Time apart. Nourishment enough. Any overburdened parent, employee, landowner, manager or lackey knows the need for the two. It was no different for God's servant, Elijah. This time he catches his breath under a broom tree and allows himself to sleep. When he awakens, he sees a whole new world.
From where had he come? A raging royal duo, by the name of Ahab and Jezebel, want him silenced. He is subverting their order of the day. With no patience and a lot of clout, they seek his life. Could it be coincidence that the place to which he flees is the very place most sacred, where Israel's covenant with God was first made? Mount Horeb, also known as Sinai, holds Elijah's memory. There Israel received God's gift of the law, through Moses. Here, generations later, Elijah finds and receives refuge.
Where do you and I find and receive refuge? Too often it is our tendency to mask and miss the gifts before us. A nourishing meal gets pinched into a power bar portion. A night's rest is robbed by worry or fear. We land where Elijah finds himself, in an encroaching wilderness.
Elijah is stirred from sleep by an angel. "Get up and eat," this one beckons. Before him is a cake of bread and a jar of water. "Get up and eat," the angel insists," otherwise the journey will be too much for you."
Where is the angelic voice and sustaining fare for us?
Broken bread and poured wine keep tumbling in and swirling through the narrowness of our wilderness passageway. Scripture calls us back to the ground that we share with Elijah and Moses and all the rest of the fallible ones who go before. The story of God's faithfulness to an unfaithful people is, once more, written all over us. It begins with Christ's cross marked on our brow at baptism.
Elijah keeps busy and so do you and I, with the wilderness work of making way. By reaching refuge from the pair who sought his life, Elijah finally is out of the reach of his enemies. So also, he is out of his own ability to reach and attempt to save his own life. He rests at the very place that provided life for God's people through the giving of the law. Elijah awakens to receive friend and food. "He got up and ate and drank; then he went in the strength of that food forty days and forty nights…"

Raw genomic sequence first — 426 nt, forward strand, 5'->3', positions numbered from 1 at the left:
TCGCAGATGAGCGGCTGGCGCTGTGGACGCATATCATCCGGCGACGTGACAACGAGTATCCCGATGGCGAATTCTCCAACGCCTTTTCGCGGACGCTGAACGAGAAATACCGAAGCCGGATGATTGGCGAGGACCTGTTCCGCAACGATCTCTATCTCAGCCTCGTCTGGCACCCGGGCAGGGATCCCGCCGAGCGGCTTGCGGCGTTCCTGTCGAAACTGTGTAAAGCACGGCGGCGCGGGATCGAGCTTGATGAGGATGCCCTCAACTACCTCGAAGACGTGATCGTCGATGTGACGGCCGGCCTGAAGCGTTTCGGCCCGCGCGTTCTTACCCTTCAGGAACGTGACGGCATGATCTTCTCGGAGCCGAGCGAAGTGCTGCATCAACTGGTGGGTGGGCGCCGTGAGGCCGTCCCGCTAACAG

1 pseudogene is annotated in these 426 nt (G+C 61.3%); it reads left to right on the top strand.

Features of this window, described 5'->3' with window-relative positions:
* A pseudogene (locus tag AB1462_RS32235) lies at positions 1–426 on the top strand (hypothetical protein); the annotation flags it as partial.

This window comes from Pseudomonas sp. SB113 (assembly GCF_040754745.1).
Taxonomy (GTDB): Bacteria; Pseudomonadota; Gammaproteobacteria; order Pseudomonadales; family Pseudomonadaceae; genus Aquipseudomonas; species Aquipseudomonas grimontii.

Receiving is believing. Are we awake to receive? Perhaps we, like Elijah, are finally out of our own abilities to reach. Perhaps we, like Elijah, are able to receive the wilderness for what it is: terrain already trod. Jesus Christ has reached and met the wilderness and its emptiness. There he reaches us with the bread of life. Christ is faithful throughout our days and nights of wilderness wanderings. God's baptismal promise to us holds sway.
Under the cover of a broom tree and out of the reach of his adversaries, Elijah knows rest. God's reach received him there. Under the cover of God's baptismal promise and beyond the reach of our own abilities, God reaches to us, with boundless baptismal waters and the abundant table of Christ. Amen.